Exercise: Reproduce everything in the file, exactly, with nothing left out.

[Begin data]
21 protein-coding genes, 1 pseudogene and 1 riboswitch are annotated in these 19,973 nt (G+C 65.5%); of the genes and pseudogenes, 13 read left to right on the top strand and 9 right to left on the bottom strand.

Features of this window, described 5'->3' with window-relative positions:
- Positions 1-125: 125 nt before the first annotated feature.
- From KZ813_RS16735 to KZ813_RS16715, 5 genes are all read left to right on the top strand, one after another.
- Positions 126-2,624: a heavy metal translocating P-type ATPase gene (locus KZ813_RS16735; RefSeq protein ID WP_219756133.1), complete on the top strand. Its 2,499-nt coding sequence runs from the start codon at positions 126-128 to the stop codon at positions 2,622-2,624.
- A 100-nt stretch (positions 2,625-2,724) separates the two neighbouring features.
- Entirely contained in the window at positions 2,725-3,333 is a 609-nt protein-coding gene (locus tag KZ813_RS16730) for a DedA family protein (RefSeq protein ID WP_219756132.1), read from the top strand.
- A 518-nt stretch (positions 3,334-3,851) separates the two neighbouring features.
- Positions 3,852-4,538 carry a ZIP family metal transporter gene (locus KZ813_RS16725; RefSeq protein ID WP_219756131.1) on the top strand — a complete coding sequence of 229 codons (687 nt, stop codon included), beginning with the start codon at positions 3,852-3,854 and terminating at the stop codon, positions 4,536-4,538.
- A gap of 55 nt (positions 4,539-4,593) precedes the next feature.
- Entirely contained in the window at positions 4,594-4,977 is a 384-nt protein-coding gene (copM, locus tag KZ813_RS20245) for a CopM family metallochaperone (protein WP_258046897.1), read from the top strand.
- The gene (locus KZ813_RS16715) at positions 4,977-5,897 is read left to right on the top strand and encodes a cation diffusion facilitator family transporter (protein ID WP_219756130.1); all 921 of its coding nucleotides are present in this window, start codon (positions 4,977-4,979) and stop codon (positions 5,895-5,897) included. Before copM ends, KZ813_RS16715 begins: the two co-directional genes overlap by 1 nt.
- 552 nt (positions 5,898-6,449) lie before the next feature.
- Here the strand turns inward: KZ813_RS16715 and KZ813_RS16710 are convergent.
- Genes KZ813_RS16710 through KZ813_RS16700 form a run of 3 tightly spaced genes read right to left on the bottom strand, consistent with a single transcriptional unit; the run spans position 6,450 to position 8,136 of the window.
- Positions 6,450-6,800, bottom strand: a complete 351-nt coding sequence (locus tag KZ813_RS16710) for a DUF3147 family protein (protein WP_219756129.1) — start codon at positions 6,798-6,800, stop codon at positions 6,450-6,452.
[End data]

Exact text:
21 protein-coding genes, 1 pseudogene and 1 riboswitch are annotated in these 19,973 nt (G+C 65.5%); of the genes and pseudogenes, 13 read left to right on the top strand and 9 right to left on the bottom strand.

Features of this window, described 5'->3' with window-relative positions:
- Positions 1-125: 125 nt before the first annotated feature.
- From KZ813_RS16735 to KZ813_RS16715, 5 genes are all read left to right on the top strand, one after another.
- Positions 126-2,624: a heavy metal translocating P-type ATPase gene (locus KZ813_RS16735; RefSeq protein ID WP_219756133.1), complete on the top strand. Its 2,499-nt coding sequence runs from the start codon at positions 126-128 to the stop codon at positions 2,622-2,624.
- A 100-nt stretch (positions 2,625-2,724) separates the two neighbouring features.
- Entirely contained in the window at positions 2,725-3,333 is a 609-nt protein-coding gene (locus tag KZ813_RS16730) for a DedA family protein (RefSeq protein ID WP_219756132.1), read from the top strand.
- A 518-nt stretch (positions 3,334-3,851) separates the two neighbouring features.
- Positions 3,852-4,538 carry a ZIP family metal transporter gene (locus KZ813_RS16725; RefSeq protein ID WP_219756131.1) on the top strand — a complete coding sequence of 229 codons (687 nt, stop codon included), beginning with the start codon at positions 3,852-3,854 and terminating at the stop codon, positions 4,536-4,538.
- A gap of 55 nt (positions 4,539-4,593) precedes the next feature.
- Entirely contained in the window at positions 4,594-4,977 is a 384-nt protein-coding gene (copM, locus tag KZ813_RS20245) for a CopM family metallochaperone (protein WP_258046897.1), read from the top strand.
- The gene (locus KZ813_RS16715) at positions 4,977-5,897 is read left to right on the top strand and encodes a cation diffusion facilitator family transporter (protein ID WP_219756130.1); all 921 of its coding nucleotides are present in this window, start codon (positions 4,977-4,979) and stop codon (positions 5,895-5,897) included. Before copM ends, KZ813_RS16715 begins: the two co-directional genes overlap by 1 nt.
- 552 nt (positions 5,898-6,449) lie before the next feature.
- Here the strand turns inward: KZ813_RS16715 and KZ813_RS16710 are convergent.
- Genes KZ813_RS16710 through KZ813_RS16700 form a run of 3 tightly spaced genes read right to left on the bottom strand, consistent with a single transcriptional unit; the run spans position 6,450 to position 8,136 of the window.
- Positions 6,450-6,800, bottom strand: a complete 351-nt coding sequence (locus tag KZ813_RS16710) for a DUF3147 family protein (protein WP_219756129.1) — start codon at positions 6,798-6,800, stop codon at positions 6,450-6,452.